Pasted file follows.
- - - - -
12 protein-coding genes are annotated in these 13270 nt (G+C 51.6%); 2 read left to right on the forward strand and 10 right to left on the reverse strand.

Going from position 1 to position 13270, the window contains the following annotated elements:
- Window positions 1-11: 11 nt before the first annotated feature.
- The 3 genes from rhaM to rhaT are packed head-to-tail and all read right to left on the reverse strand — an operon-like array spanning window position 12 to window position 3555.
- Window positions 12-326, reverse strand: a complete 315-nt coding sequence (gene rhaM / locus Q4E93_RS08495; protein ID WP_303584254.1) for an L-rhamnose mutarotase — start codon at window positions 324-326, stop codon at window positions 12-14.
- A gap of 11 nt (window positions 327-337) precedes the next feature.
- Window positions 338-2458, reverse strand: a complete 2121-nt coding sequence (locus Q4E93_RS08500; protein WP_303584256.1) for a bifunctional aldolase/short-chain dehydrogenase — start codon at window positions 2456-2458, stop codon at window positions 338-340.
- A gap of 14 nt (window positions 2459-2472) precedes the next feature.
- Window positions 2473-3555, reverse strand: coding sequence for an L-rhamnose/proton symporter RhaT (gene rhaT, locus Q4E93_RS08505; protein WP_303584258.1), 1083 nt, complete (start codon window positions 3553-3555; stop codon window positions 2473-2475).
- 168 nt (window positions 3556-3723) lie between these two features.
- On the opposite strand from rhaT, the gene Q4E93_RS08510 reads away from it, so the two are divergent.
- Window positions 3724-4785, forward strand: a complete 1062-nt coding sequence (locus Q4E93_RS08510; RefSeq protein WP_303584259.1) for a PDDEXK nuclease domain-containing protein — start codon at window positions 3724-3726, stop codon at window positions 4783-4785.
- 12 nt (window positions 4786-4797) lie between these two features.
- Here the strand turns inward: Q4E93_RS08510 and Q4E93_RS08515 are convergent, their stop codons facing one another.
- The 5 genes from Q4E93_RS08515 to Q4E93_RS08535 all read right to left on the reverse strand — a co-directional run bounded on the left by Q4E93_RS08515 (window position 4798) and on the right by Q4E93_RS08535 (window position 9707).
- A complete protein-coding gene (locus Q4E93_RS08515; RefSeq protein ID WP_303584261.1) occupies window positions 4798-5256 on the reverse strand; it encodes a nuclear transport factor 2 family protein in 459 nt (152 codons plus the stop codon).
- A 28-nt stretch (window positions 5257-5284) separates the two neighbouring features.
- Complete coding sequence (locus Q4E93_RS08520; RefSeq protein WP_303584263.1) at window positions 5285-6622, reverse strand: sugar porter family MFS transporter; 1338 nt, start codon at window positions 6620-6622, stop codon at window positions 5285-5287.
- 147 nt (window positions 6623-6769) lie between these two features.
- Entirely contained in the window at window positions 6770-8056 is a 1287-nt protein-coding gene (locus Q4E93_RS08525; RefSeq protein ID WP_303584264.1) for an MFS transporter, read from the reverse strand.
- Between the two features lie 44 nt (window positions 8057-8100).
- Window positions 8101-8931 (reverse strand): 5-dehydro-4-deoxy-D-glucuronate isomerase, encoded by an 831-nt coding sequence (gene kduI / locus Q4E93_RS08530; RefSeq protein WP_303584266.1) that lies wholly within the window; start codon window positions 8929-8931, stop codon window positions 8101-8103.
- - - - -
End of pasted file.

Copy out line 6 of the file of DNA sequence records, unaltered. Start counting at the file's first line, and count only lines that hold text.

- A gap of 11 nt (window positions 327-337) precedes the next feature.